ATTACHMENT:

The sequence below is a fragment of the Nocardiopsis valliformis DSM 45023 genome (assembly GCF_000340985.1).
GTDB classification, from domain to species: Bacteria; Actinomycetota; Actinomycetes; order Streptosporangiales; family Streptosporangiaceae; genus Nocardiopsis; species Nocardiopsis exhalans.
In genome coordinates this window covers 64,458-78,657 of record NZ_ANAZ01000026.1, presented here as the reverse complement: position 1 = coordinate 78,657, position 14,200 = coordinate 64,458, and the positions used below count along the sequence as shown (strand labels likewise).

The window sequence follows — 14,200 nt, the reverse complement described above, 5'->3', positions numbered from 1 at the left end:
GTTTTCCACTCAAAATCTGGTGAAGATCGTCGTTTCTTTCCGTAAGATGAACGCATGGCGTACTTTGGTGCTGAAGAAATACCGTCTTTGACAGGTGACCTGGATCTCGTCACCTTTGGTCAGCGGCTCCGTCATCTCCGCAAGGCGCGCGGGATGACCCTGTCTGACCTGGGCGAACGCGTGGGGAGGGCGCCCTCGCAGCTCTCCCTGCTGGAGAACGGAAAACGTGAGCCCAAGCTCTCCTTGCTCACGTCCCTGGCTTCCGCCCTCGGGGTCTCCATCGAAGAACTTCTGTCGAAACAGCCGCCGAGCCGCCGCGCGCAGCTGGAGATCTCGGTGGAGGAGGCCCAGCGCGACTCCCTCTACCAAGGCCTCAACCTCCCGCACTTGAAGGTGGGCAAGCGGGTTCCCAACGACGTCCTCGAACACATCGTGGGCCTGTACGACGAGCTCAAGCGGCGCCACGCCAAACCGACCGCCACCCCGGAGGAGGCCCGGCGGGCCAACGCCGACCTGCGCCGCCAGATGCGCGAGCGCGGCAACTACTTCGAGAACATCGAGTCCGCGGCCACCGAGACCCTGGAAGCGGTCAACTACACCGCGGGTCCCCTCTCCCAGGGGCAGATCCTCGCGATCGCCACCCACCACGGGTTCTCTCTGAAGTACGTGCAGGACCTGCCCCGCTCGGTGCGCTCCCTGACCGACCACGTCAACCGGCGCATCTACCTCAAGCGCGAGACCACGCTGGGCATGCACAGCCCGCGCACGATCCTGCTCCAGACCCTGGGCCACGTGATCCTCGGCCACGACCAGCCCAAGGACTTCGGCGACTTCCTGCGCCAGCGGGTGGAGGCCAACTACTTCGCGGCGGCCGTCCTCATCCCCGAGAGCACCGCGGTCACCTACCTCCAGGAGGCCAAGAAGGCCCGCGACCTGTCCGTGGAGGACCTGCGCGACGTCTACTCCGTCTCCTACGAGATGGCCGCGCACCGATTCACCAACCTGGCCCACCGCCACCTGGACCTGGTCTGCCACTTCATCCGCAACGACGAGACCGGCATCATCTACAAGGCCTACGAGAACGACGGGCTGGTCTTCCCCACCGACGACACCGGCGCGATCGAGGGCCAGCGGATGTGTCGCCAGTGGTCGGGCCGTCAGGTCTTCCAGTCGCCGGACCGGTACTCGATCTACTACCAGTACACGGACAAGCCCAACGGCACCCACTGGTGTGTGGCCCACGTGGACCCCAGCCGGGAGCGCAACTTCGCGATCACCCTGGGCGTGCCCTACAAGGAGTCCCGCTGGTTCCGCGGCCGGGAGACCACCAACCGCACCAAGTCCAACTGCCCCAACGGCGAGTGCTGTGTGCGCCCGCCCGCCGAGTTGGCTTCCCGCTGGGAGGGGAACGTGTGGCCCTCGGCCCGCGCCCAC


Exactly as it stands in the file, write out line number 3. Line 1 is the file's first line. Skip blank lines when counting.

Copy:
In genome coordinates this window covers 64,458-78,657 of record NZ_ANAZ01000026.1, presented here as the reverse complement: position 1 = coordinate 78,657, position 14,200 = coordinate 64,458, and the positions used below count along the sequence as shown (strand labels likewise).